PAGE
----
FAQ - Guide to Managing Human Resources
This page is a list of all frequently asked questions for the Guide to Managing Human Resources section. The questions are grouped into different categories. Please click on the appropriate topic to view questions and answers for that section.
The Student Assistant series is intended to provide a simple mechanism for campus departments to employ students, considering the unique working conditions of students and their purpose and intent in relation to employment on the campus. It also allows the campus to more easily distinguish students from career and limited-term support staff, since the titles and title codes for students are not used by other staff employees; conversely, all students should be placed in these four titles and not in any other staff title.
The four-level Student Assistant series has broad salary ranges which are intended to give departments great flexibility in setting their student employees' salaries and minimizes the administrative burdens of student employment. The appointment type is "casual-restricted" which is used only for UC Berkeley students. "Casual-restricted" employees are not represented by a bargaining unit, but are covered by the Personnel Policies for Staff Members.
Students should be placed in an appropriate Student Assistant level based upon the nature of the work, level of assignment, and complexity of the work performed. The four Student Assistant levels have been previously mapped to staff titles based on these criteria. Look up the title that most closely fits the nature of the student's work and find the comparable Student Assistant level. If the nature of the student's work does not fit any of the titles that have been mapped, call Human Resources Compensation Unit (642-2799) for assistance.
Campus Jobs: Please use the appropriate Student Assistant series level title for all official paperwork purposes. (e.g.- use "Assistant I" rather than Clerk, "Assistant II" rather than Senior Clerk/Secretary, "Assistant III" rather than Resident Advisor). You can also use a working title to help advertise for the position opening and to describe the position to applicants if the working title is more descriptive of the work.
Work Study Jobs: In the case of a student continuing employment from a previous period, refer to the former working title. Use the "Assistant I, II, III, or IV" title that is appropriate. In the case of a new student, use the same working position title as was used when hiring students in previous similar employment. Again, find the appropriate "Assistant I, II, III, or IV" title at the above website.
The normal hiring salary is within the range for comparable staff work, and normally the entry salary is at the lower end of that range, unless there are unusual skills, knowledge, ability, or experience that supports a higher level. If there are no comparable campus positions, contact your departmental compensation consultant.
Campus Jobs: Student campus jobs are listed on the Career Center's website via Callisto, the on- and off-campus jobs resource for all UC Berkeley students. Review the Guidelines for UC Berkeley Campus Employers for Callisto registration and job posting information. For any questions, contact the Career Center at 642-0464 or firstname.lastname@example.org.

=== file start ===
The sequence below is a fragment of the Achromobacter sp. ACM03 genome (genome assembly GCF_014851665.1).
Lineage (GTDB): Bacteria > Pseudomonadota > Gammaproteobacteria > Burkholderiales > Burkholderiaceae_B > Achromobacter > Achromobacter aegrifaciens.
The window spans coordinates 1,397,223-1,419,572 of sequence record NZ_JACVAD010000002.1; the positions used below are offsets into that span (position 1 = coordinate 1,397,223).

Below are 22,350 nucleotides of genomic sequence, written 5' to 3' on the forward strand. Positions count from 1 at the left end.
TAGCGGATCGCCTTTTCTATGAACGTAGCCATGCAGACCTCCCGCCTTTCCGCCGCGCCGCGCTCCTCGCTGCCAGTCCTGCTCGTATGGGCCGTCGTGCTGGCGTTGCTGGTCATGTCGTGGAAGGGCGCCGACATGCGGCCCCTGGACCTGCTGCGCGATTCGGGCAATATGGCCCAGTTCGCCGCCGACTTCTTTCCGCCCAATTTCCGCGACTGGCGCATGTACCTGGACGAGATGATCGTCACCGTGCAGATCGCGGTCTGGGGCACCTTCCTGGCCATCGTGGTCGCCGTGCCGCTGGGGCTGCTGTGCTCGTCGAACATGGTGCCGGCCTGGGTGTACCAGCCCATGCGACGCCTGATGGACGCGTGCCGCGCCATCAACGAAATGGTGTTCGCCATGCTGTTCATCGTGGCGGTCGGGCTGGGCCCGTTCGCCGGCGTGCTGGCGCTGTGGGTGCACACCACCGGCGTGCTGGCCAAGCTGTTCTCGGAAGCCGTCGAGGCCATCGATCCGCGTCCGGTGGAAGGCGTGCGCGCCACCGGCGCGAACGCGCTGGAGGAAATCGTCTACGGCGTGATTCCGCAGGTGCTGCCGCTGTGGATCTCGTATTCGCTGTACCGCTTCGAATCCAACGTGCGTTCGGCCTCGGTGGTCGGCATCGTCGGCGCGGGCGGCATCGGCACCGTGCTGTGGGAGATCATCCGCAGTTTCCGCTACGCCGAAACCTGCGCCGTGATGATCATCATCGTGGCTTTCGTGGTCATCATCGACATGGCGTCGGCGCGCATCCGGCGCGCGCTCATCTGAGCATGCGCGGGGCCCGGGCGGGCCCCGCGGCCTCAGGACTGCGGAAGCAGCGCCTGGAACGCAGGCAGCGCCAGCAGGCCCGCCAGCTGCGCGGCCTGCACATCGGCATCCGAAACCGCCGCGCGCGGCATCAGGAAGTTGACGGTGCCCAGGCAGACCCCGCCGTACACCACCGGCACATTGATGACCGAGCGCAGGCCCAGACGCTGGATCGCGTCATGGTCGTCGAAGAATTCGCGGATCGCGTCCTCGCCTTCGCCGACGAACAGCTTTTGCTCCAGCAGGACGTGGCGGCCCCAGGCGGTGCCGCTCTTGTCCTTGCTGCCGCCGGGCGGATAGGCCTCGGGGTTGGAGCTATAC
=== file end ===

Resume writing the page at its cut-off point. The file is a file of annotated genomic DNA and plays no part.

Work-Study Campus Jobs: Job requests may be posted online. Go to the Work-Study website and follow the instructions to obtain an employer ID and password. Jobs may be listed, modified or purged at your convenience. For questions, contact the Work-Study Office at 642-5625.
Student jobs are restricted to UC Berkeley students who are registered for the current academic semester, or in the grace period immediately before or after academic semester registration (grace period defined as a semester or summer, whichever is before or after the period of enrollment).
Graduate students are not allowed to work over half-time per week on average over the period of the term, unless a waiver is granted by the Graduate Division.
Campus Jobs: Undergraduate students are allowed to work over half-time per week on average over the period of the term. However, departments should remember that student's primary obligation is to their studies and the number of working hours should take into consideration the student's academic workload.
Work-Study: There is no restriction per federal or state guidelines. However, employers should be aware that students may accrue eligibility for benefits when working at half-time or better during any given payroll period. These benefits must be paid from employer funds only.
Student employees who hold casual-restricted appointments are excluded from the provisions for limited appointments.
Please refer these types of questions to your Departmental HR Manager, departmental benefits counselor, or departmental HR assistant.
No. Normally only one representative is allowed in a meeting between you and the employee. Ask the employee to clarify for you which individual will be the representative before you schedule a meeting.
In non-grievance meetings with one employee and a representative, your Employee Relations Consultant will be present to represent campus management interests. In grievance meetings, or in meetings with groups of employee and union representatives, a Labor Relations Specialist from Human Resources will represent the University.